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Old 04-17-2006, 05:30 PM   #11
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I had an interesting epiphany while 'brewing' a batch of Invert sugar. I noticed that , just before it actually started to boil, it had a foam 'explosion'. Hmmm, I wonder what gas that was?

So, I looked up the formulas for Fructose (C2, H12, O6), Glucose (also C6,H12,O6) and Sucrose ( C12, H12, 011). Hmmm, Sucrose lacks one oxygen. So, to break the chain, you need to uptake an oxygen from somewhere...

My guess is that this chemical reaction would account for the 'cidery taste' of brew using too much Sucrose.... The foam in my Invert batch must have been Hydrogen, from water molecules? Does yeast use up free oxygen to 'invert' the Succose, thereby starving the yeast for oxygen??

Does the presence of Hydrogen make light beer? (joke) Is it more hydrogen that makes cideryness, or less Oxygen?

I do think I'll be making it a practise to use Invert syrup for starting,boosting, and priming. from now on. 40 cents/lb, instead of $2 for corn sugar...

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Old 12-28-2007, 03:27 PM   #12
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Quote:
Originally Posted by casebrew
My guess is that this chemical reaction would account for the 'cidery taste' of brew using too much Sucrose.... The foam in my Invert batch must have been Hydrogen, from water molecules?
that sounds logical... I've done some searching on this subject:

from Wikipedia (Sucrose): "Acidic hydrolysis can be used in laboratories to achieve the hydrolysis of sucrose into glucose and fructose."

from Wikipedia (Hydrolysis):"Hydrolysis is a chemical reaction or process in which a chemical compound is broken down by reaction with water"

so I think you guessed right!
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Old 12-28-2007, 03:56 PM   #13
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WOW - how to dig up an old thread.

Check out our Wiki.

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Old 12-28-2007, 04:11 PM   #14
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What is the most available form of citric acid? Should it be at the lhbs?

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Old 12-28-2007, 04:54 PM   #15
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Brewers yeast has invertase - the enzyme needed to break sucrose down into its component (and fermentable) sugars. There is nothing to be gained by making or buying invert sugar.

Any of the darker sugars will add varying amounts of unfermentable sugars and flavour which may or may not be desirable in your beer.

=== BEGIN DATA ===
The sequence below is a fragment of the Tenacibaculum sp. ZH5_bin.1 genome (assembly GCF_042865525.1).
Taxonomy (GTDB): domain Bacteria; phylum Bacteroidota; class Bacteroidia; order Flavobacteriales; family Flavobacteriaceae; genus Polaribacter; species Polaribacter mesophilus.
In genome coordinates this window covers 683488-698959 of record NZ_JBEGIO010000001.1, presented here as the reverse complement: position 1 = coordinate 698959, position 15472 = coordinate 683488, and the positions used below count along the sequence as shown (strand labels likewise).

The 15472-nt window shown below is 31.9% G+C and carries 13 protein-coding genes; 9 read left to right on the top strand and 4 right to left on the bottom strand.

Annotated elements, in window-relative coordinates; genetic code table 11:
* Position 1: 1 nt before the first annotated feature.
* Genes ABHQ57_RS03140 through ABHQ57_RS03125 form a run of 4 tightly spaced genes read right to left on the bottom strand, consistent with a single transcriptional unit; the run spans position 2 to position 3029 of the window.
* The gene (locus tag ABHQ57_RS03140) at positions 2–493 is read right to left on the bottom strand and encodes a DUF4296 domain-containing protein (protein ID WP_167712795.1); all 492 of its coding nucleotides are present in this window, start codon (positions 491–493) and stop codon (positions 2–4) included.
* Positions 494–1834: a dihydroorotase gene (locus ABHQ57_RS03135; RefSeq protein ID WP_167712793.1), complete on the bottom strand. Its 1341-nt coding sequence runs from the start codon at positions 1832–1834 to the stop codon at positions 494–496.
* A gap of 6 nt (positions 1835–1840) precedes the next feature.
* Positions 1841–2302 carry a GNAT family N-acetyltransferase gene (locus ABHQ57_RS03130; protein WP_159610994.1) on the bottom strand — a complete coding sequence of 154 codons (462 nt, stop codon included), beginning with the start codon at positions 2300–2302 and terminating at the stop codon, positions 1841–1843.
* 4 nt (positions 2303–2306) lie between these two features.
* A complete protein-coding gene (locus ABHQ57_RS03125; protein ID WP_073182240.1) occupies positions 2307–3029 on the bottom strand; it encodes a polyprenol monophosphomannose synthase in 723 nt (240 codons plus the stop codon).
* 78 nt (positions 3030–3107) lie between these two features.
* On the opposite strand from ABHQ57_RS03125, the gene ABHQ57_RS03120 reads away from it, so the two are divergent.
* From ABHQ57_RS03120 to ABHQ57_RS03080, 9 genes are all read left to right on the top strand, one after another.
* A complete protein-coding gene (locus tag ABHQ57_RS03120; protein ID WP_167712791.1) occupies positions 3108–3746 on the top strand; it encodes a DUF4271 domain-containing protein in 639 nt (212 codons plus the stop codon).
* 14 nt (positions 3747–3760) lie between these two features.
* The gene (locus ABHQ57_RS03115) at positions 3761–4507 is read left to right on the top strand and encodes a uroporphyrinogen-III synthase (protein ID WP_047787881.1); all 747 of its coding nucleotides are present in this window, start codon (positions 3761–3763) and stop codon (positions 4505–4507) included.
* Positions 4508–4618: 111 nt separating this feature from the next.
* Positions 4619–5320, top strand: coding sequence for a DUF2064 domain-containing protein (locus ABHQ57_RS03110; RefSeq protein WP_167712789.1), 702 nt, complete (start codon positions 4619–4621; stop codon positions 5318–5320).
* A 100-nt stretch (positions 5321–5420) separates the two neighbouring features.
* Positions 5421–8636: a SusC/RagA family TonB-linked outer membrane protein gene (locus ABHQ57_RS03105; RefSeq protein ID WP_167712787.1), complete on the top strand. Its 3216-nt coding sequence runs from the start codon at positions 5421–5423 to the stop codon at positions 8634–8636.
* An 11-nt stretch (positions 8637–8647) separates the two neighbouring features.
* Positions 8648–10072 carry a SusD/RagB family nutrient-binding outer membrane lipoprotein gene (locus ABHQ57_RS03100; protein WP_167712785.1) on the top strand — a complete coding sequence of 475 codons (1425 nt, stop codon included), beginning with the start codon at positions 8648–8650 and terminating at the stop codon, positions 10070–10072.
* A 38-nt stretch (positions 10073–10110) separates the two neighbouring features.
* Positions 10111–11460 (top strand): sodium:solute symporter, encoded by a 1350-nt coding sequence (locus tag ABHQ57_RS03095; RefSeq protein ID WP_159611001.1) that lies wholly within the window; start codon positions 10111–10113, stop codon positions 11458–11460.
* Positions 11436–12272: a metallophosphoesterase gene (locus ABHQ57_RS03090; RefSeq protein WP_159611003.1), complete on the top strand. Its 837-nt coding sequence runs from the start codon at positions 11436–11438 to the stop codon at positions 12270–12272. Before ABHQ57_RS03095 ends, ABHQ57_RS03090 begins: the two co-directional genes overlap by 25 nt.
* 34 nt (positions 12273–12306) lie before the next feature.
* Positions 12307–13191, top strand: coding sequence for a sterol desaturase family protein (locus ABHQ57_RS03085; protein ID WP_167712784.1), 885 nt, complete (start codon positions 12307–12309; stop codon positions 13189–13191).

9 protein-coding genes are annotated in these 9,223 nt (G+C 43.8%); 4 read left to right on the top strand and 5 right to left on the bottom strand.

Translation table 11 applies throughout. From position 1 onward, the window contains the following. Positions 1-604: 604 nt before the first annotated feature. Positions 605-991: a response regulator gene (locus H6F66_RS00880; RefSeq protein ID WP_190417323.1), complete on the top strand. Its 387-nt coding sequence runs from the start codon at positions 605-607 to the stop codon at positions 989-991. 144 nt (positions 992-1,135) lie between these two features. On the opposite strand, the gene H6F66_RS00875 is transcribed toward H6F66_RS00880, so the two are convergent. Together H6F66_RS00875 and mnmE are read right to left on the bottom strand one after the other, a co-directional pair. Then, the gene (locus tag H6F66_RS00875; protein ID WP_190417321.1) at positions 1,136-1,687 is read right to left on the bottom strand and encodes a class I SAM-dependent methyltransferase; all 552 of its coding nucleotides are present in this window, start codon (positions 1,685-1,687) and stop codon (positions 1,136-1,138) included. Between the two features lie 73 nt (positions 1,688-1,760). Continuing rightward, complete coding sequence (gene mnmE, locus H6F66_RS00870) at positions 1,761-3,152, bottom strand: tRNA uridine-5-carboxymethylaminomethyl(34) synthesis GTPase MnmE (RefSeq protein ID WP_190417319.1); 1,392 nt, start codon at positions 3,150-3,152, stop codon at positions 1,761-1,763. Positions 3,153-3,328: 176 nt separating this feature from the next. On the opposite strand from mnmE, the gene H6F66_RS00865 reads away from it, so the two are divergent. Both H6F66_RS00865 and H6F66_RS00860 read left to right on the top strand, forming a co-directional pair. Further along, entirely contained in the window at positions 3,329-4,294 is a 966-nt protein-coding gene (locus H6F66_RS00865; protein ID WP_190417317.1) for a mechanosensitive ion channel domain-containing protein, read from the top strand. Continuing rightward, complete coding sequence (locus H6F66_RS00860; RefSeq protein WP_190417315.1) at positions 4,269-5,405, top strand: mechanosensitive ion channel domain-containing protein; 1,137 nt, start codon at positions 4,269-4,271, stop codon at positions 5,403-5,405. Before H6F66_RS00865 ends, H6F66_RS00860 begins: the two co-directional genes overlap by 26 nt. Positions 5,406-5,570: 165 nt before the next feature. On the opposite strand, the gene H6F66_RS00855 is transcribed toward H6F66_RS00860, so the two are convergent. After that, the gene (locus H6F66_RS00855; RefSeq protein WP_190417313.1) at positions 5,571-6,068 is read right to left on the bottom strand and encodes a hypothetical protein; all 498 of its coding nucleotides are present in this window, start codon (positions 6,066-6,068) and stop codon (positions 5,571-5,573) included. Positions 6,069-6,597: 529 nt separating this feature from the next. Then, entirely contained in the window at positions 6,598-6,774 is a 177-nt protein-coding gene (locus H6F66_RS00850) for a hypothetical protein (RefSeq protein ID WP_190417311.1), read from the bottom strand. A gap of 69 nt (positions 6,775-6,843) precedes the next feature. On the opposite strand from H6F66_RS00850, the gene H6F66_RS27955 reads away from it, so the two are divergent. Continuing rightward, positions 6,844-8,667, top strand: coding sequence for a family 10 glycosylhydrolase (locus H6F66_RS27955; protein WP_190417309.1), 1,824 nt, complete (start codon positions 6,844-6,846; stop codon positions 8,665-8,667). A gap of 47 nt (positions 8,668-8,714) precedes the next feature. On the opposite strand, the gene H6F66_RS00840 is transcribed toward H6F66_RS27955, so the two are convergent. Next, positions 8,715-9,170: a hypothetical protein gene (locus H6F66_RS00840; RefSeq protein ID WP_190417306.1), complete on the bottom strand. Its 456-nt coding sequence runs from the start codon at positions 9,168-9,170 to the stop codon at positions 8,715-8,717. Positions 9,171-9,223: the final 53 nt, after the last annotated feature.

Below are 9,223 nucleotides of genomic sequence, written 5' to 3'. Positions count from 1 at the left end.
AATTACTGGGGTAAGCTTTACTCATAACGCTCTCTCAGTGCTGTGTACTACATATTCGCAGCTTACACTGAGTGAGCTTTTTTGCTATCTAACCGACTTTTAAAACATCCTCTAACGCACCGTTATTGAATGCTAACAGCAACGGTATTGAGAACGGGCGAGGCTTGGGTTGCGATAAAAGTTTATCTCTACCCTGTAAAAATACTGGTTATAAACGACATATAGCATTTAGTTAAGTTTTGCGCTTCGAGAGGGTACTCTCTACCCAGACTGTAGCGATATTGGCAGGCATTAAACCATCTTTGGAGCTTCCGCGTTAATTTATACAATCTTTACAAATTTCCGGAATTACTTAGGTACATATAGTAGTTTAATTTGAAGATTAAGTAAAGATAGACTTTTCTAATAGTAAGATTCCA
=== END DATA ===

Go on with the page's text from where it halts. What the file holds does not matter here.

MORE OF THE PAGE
The dreaded cidery flavour imparted by sugar only occurs if it makes up too large a portion of your fermentables. If it is less then 15-20% there shouldn't be any off flavour - it will however result in a noticeably drier beer...

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Old 12-28-2007, 04:56 PM   #16
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Quote:
Originally Posted by cheezydemon
What is the most available form of citric acid? Should it be at the lhbs?
Lemon juice or cream of tartar
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Old 12-28-2007, 04:57 PM   #17
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Quote:
Originally Posted by orfy
WOW - how to dig up an old thread.

Check out our Wiki.
srsly

year and a half 'tween replies
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Old 12-28-2007, 04:58 PM   #18
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Quote:
Originally Posted by brewt00l
Lemon juice or cream of tartar
Makes sense.

Isn't brown sugar slightly caramelized cane sugar?
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Old 12-28-2007, 05:01 PM   #19
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Quote:
Originally Posted by cheezydemon
Makes sense.

Isn't brown sugar slightly caramelized cane sugar?
molasses + white sugar
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Old 01-04-2008, 01:54 PM   #20
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Here's my question: when a recipe calls for 5% white sugar, does it make a difference whether cane/beet sugar (sucrose) or corn sugar (dextrose/glucose) is used? Does cane sugar have any unique, desirable property at this low proportion? Cost is not a factor, I've got plenty of both...


thanks!

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